Dollar Surges into the Weekend

Overview: The dollar is surging into the weekend, amid tumbling stocks and rising rates.  The euro has been sold through $1.08 after reversing lower yesterday, despite the stronger than expected flash April PMI.  Poor UK consumer confidence and a sharp drop in retail sales has seen sterling sold to new lows since November 2020, below $1.2900.  The beleaguered yen is consolidating its recent drop and remains inside the range seen Wednesday for the second consecutive session.  Most Asia Pacific equities fell though China's CSI 300 rose 0.45% to snap a five-day slide.  Europe's Stoxx 600 gapped lower and is now lower on the week.  US futures are slipping lower.  European rates are a bit firmer after yesterday's surge that lifted the 10-year Gilt above 2% for the first time since 2015. The German 2-year trade at almost 0.25%, is the highest since 2014. The US 10-year yield is up around four basis points to 2.95% and the 2-year yield is up seven basis points to 2.76%.  It is up about 30 bp this week.  Most emerging market currencies are lower.  The dramatic sell-off of the Chinese yuan gained momentum.  It is about 0.6% lower to bring this week's drop to 1.8%.  It is the largest drop in several years.  Gold is off around $10 to almost $1940. It settled last week closer to $1978.  June WTI is consolidating in a $101-$104 range.  US natgas is slightly softer and is set to end a five-week surge.  Europe's natgas benchmark is off 2% after rallying 9% yesterday.  It is up about 3.7% this week after falling more than 14% in the previous two weeks.  Iron ore was firm today but off 3% for the week.  Copper is giving back yesterday's 1% gain and is about 1.5% lower on the week, the first weekly loss in three.  July wheat is falling for the fourth consecutive session and is around 3.5% lower this week after a 12% gain over the past couple of weeks.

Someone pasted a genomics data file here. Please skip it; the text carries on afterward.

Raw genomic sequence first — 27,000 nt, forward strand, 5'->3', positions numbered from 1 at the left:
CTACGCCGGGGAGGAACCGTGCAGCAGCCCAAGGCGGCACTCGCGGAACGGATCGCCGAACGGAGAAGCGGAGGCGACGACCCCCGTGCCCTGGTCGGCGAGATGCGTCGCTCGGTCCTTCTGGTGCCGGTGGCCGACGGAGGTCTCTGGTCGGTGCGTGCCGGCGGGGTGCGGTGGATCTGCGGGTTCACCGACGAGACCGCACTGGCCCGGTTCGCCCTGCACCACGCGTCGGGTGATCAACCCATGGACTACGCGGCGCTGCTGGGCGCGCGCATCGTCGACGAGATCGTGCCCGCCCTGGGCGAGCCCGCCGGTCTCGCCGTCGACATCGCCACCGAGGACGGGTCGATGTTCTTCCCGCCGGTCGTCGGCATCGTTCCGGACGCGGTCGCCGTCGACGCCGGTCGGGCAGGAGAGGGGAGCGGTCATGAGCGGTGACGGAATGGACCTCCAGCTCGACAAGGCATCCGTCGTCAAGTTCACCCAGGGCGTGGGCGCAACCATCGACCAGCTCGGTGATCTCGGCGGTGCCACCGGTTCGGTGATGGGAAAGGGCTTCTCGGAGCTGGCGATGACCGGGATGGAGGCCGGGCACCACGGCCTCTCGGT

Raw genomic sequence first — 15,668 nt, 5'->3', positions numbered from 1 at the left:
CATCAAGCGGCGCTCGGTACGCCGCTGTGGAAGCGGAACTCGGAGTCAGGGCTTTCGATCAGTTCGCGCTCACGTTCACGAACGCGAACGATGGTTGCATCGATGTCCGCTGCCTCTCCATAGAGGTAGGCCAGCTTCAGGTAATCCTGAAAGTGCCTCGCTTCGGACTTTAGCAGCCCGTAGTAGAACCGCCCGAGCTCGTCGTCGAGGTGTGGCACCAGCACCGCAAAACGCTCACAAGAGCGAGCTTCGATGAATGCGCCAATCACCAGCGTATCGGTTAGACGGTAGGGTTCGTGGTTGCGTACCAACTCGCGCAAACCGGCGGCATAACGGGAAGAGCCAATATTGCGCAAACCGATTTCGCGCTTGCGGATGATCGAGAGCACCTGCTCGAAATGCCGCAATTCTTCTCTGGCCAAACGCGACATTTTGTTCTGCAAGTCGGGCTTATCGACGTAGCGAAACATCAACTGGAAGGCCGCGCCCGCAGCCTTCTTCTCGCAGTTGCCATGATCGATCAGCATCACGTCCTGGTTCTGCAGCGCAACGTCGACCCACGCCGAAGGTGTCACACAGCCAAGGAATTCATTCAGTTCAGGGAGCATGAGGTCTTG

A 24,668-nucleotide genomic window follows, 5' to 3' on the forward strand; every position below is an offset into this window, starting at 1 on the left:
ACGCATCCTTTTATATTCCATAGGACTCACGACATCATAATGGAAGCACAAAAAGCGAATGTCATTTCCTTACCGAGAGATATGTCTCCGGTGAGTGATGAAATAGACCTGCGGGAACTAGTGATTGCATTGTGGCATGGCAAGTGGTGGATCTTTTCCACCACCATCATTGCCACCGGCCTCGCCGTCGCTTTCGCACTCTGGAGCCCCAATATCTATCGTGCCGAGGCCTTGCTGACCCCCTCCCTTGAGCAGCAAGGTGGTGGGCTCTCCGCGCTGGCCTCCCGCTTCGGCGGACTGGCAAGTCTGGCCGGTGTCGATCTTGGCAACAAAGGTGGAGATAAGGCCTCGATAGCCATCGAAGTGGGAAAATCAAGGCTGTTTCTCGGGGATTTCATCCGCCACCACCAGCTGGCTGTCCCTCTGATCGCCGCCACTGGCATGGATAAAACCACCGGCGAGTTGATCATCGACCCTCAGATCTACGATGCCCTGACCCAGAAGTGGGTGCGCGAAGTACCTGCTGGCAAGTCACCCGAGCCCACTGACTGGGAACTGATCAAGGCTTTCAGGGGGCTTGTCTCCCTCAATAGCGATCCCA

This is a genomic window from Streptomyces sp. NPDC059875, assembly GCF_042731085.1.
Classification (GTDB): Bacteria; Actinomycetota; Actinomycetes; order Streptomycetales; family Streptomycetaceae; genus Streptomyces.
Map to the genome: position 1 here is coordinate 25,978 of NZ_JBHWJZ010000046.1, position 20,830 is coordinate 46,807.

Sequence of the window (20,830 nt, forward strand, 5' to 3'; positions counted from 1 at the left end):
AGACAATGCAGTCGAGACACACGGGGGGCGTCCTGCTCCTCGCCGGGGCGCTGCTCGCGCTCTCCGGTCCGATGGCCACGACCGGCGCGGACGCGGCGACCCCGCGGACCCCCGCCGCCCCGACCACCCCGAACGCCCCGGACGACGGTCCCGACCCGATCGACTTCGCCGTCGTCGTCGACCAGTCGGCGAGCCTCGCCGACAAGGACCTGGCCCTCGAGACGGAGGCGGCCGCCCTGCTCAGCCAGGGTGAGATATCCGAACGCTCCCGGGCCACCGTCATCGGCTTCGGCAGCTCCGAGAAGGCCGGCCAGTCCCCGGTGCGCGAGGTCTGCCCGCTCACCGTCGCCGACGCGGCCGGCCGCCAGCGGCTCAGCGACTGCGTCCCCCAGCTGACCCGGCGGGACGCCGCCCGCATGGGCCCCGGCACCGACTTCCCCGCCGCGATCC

Asia Pacific

Some sensationalized reports played up the intervention angle on talks between Japan's Finance Minister Suzuki and US Treasury Secretary Yellen.   The call out from the meeting suggests the rapid yen moves were discussed, foreign exchange was not the main focus.  They reiterated the boilerplate G7/G20 stance that markets ought to determine exchange rates, but excess volatility is not desirable.  A senior IMF official acknowledged yesterday that the yen's weakness reflects economic fundamentals.  The Fed is tightening.  The BOJ is not. As we have noted central banks want exchange rates to follow monetary policy, otherwise it offsets or blunts official efforts.  

Japan's data showed an economy recovering and energy-led price pressures.  The preliminary April PMI shows slightly slower growth in manufacturing activity (53.4 vs. 54.1) and better services (50.5 vs. 49.4).  The composite rose to 50.9 from 50.3.  The headline March CPI rose to 1.2%, as expected, from 0.9%.  Excluding fresh food, its core rate, edged up to 0.8% from 0.6%.  However, excluding fresh food and energy, Japan is still in deflation (-0.7% vs. -1.0%).  The BOJ meets next week and is expected to lift its inflation forecast from the 1.1% projection in January.  

Australia’s flash April PMI shows the economy gaining momentum.  The manufacturing PMI edged up to 57.8 from 57.7.  The service PMI rose to 56.6 from 55.6.  This translated into a 56.3 composite reading after 55.1 in March.  It is the highest since last June.   After Australia's national elections next month, the central bank is expected to hike rates in June to begin the tightening cycle.  The market is pricing in a 40 bp more that would bring the cash target rate to 0.50%.